I’ve always known God was a loving Father who will never expect me to be “perfect” for Him but, it had stuck with me all my life. I’ve been a Christ-Follower for about 6 years now and I rarely knew what grace was until just recently. I never really sat down to examine God’s grace until I started hearing about it more from random areas and reading it around. I then knew God was trying to tell me something.

    Thanks for sharing! I had really enjoyed reading this! God bless you xoxo

    1. Martika, Thank you so much for sharing this! I so very much understand the negative self-talk. It’s been the hardest thing to come out from under, and the enemy loves to use it when we are writing about spiritual things. Don’t you just love how God helps us defeat that when we can turn those words right around and write positive messages that help others? God’s grace and love always conquers! I really appreciate hearing your story! Thank you so much for visiting here today!

    1. Hi Timberley! Receiving grace is an area I have really had to work on. I’m so grateful for His grace as well! Thank you for visiting here today! Blessings!

  3. I love the focus on grace. We–sinful and imperfect–aren’t worthy to come before God without it. I often get concerned about my sin or that I got busy and skipped my prayer time. When I feel this way, I find it difficult to get back into prayer. This is perfect for times like those!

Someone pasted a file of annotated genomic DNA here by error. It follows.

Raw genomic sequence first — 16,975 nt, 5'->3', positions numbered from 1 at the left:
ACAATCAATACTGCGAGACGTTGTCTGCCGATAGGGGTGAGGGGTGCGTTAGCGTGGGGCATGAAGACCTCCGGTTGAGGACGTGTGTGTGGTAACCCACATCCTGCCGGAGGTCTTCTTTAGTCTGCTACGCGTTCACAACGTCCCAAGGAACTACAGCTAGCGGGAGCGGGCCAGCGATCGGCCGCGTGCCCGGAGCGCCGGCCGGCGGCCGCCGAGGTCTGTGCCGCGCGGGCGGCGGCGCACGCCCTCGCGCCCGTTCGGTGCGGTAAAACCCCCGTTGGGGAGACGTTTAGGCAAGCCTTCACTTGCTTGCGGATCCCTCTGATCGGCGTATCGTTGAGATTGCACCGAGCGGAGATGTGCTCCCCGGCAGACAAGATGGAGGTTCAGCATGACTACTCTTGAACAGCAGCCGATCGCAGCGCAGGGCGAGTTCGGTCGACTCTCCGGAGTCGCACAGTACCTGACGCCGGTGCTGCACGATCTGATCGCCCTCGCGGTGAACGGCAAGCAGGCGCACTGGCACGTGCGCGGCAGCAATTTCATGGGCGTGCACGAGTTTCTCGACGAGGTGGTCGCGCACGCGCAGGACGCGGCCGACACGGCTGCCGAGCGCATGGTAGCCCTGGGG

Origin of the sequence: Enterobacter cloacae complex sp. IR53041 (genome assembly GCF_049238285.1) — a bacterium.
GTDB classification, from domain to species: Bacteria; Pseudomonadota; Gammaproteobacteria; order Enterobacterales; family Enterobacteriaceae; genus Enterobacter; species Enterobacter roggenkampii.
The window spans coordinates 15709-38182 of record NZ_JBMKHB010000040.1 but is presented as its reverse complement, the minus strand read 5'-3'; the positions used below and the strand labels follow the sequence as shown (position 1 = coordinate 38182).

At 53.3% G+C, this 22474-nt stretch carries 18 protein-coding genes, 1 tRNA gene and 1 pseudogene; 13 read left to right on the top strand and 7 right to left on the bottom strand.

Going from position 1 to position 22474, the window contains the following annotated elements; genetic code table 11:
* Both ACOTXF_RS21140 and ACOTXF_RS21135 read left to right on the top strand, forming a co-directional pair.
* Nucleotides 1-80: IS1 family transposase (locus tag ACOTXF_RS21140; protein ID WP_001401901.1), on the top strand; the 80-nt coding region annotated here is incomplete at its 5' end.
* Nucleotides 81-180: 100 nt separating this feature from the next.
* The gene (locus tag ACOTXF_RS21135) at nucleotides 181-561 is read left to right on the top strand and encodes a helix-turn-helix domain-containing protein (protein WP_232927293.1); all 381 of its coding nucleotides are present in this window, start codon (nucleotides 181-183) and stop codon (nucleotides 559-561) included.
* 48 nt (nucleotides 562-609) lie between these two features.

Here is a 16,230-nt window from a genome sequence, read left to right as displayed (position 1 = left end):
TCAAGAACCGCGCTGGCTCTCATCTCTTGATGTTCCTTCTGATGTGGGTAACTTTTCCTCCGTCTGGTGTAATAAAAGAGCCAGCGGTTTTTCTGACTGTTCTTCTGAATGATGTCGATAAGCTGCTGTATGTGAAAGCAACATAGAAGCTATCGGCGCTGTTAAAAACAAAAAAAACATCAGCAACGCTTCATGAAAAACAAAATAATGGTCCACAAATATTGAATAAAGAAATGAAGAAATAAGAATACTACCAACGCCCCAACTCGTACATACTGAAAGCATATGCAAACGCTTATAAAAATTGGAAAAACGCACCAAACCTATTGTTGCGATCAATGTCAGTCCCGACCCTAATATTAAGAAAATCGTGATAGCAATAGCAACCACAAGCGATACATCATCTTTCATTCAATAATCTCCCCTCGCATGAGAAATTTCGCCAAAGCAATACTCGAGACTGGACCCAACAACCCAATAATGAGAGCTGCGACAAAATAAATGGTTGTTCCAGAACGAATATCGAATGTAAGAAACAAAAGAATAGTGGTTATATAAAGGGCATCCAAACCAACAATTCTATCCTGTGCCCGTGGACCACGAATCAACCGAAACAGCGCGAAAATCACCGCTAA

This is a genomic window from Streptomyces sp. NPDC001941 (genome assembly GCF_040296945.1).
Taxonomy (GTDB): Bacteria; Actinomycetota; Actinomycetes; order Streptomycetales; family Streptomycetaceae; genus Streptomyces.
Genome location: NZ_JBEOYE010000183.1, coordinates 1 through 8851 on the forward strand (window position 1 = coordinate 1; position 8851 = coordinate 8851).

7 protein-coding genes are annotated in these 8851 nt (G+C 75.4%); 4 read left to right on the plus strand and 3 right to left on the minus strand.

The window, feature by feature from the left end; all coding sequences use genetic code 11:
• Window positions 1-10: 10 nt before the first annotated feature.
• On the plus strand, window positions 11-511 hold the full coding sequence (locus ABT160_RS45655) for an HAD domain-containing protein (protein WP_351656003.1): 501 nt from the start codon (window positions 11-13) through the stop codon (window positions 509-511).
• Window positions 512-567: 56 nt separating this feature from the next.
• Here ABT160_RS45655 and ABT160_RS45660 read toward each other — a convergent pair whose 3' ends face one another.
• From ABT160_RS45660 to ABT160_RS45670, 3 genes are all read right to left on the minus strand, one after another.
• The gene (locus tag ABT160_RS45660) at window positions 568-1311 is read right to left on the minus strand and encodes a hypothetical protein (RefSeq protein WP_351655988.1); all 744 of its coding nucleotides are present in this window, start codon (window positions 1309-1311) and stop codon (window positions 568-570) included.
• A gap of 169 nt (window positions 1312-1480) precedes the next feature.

4. As a recovering perfectionist, I deal with this often. My most common negative thought is “If I can’t do it perfectly (or at least better than most other people), it’s not worth doing.” That is a lie that keeps me from doing God’s work and allowing him to use my imperfect efforts in ways I could not imagine.

    1. Christa, that is so true. I understand that completely because I do exactly the same thing. My perfectionism kept me paralyzed in a lot of areas for a long time. It’s so true that God uses our weaknesses for His glory! Thanks for visiting today!

  5. As a recovering perfectionist, I deal with this often. My most common negative thought is “If I can’t do it perfectly (or at least better than most other people), it’s not worth doing.” That is a lie that keeps me from doing God’s work and allowing him to use my imperfect efforts in ways I could not imagine.

  6. So often I hear people talk about leaning into God, which is great, but as you point out the most important thing to remember is that he is leaving into us through his grace.

    1. Rachel, I loved that little gem in the Greek word meaning about how He leans toward us. That is a comforting thought! Thanks for stopping by!

    1. You are welcome June! I’ve reminded myself of it several times this week to beat negative self-talking! Thanks so much for visiting today!

  7. I like your acrostic. It is so easy to be hard on ourselves when things are not perfect. it is so important to remember God’s grace and to hold to it ourselves as well as offering it to others.